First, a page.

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When Do I Trim Orchid Stems?

Do I Trim Orchid Stems When the Blooms Fall off the Plants?
    Trimming the Stem When an Orchid Is Done Flowering

    Orchids in General
        Dendrobium orchids can produce five to 20 flowers per stem.    

        The general rule of thumb when cutting spent flower stems or spikes from orchids is to cut them off at the base. This should be done on cattleyas, cymbidiums, dendrobiums, epidendrums, paphiopedilums, phragmipediums and vandas. After these orchids have bloomed, they will not produce any more flowers on the flower spike. There is no need to leave the spike on the orchid until the whole thing turns brown. It can be removed as soon as the flowers drop and the tip of the spike turns brown. As long as the orchid is healthy and growing conditions are right, it will put out a new spike for the next bloom season.
    Phalaenopsis Orchids
        Phalaenopsis orchids are commonly called moth orchids.    Phalaenopsis orchids are commonly called moth orchids.

        Phalaenopsis orchids produce multiple blooms on the same spike. Most types of phalaenopsis can have the spike cut back to just above a healthy growth node when the flowers drop and the spike begins to turn brown. Growth nodes are raised triangular flaps of plant tissue on the flower spike. The healthy phal will grow new spikes from the growth node and bloom from those. Small, young phals that are less than 1 foot tall or those that are not growing vigorously should not be allowed to try to rebloom. Their flower spikes should be removed at the base of the spike as soon as the blooms drop. Some orchid growers always cut the spike off at the base to prevent reblooming regardless of the size, health or maturity of the orchid. Blooming saps energy from the plant, resulting in slower plant growth.

Orchids are beloved for their delicate blooms that last and last, sometimes for months at a time. After the bloom fades and drops from the plant, however, an ugly, spindly stem is left behind. While it does not harm the plant to remove the unsightly stalk right away, it may mean missing out on a few extra blooms.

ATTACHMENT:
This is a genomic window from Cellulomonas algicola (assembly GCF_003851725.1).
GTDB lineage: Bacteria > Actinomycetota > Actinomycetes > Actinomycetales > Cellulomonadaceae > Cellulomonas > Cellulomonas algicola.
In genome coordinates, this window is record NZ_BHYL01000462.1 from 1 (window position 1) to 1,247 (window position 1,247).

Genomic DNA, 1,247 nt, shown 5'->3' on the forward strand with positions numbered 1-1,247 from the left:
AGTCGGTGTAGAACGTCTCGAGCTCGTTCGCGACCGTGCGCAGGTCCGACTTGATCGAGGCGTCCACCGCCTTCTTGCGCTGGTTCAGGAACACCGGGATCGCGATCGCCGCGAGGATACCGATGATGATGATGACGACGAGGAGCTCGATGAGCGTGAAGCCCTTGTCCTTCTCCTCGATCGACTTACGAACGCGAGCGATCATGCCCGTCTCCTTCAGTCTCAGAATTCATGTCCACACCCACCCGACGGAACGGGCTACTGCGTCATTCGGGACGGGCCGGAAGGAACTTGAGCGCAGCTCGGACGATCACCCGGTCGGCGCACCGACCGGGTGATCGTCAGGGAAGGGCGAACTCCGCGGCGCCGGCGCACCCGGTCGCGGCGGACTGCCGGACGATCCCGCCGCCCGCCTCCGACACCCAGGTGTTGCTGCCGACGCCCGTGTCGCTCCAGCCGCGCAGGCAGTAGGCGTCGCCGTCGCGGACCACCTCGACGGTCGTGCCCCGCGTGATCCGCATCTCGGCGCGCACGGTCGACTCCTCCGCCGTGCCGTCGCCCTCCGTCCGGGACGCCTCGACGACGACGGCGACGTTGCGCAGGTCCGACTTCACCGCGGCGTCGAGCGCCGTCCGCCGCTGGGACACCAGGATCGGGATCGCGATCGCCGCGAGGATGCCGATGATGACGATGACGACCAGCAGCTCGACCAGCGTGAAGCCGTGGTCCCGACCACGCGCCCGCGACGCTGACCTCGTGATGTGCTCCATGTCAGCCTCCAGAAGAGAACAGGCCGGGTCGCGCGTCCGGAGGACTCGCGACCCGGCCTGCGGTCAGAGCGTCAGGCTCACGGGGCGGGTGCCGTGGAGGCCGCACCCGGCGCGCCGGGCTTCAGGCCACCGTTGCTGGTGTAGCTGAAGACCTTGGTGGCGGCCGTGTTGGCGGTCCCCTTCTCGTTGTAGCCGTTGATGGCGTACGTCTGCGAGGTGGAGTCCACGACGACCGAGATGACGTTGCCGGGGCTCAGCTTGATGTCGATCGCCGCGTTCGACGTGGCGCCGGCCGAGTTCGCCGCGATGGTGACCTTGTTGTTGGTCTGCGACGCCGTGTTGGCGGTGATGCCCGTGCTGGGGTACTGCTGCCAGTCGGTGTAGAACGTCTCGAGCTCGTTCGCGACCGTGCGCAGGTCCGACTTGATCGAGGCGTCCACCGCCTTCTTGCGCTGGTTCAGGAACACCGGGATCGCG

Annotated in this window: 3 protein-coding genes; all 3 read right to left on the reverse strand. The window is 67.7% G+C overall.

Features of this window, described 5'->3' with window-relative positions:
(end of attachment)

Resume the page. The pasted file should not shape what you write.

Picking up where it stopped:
The stalk may be unsightly for a while, but it may produce more blooms depending on the variety of orchid. Leave the stalk in place for several weeks to see if additional blooms are going to appear. If the orchid is going to bloom again, the stalk remains green and small swollen buds appear below the site of the first bloom. If it is not going to bloom again, the stalk dies, turns yellow and then brown.

Partial Pruning

    Partial pruning gives the orchid some time to either produce new blooms or new starter plants. The majority of the stalk remains in place; enough is left for additional flowers, but the gangly ends are removed. Cut the stalk about 1/4 inch above the site or node where the lowermost bloom was located. Use sharp scissors or a sharp knife and take care to make a clean cut and not rip, pull or shred the stalk.

Complete Pruning

    Another option is to remove the entire stalk. This can be done either while the stalk is still green or after it has died and turned brown. Removing it while green removes any possibility of additional flowering for several months, but also removes the unsightly stalk. Cut the stalk about 1 inch above the base of the orchid plant. Use sharp scissors or a knife and make a clean cut. Do not tug or saw at the stalk or leave jagged or shredded ends.


    When the orchid begins growing new stalks after the removal of the old stalks, it needs fertilizer to aid in the rapid growth. Use a 20-20-20 fertilizer designed specifically for orchids. Apply the fertilizer according to the manufacturer's directions once per month during this growth period. It usually takes around eight months for the new growth to stop, and then the orchid blooms again.

How to Make an Orchid Grow Another Stem

Read more : http://www.ehow.com/how_10034354_make-orchid-grow-another-stem.html
Orchids are tropical plants that can grow for years in the right situations. There are 30,000 different species, but the most popular are Phalaenopsis, Dendrobium, Oncidium and Cymbidium varieties, according to D&B Orchids. All of these orchids produce their blooms on long, narrow flower stalks and demonstrate the potential for reblooming in a given season. Trim flower stalks according to variety and maintain good nutrition to encourage new growth and reblooming.

Read more : http://www.ehow.com/how_10034354_make-orchid-grow-another-stem.html
Read more : http://www.ehow.com/info_8629114_do-orchids-fallen-off-stem.html

Read more : http://www.ehow.com/info_12021691_cut-stem-orchid-after-flowers-gone.html

 Hope you enjoyed learning along with me!

*All the information provided above is from : www.ehow.com



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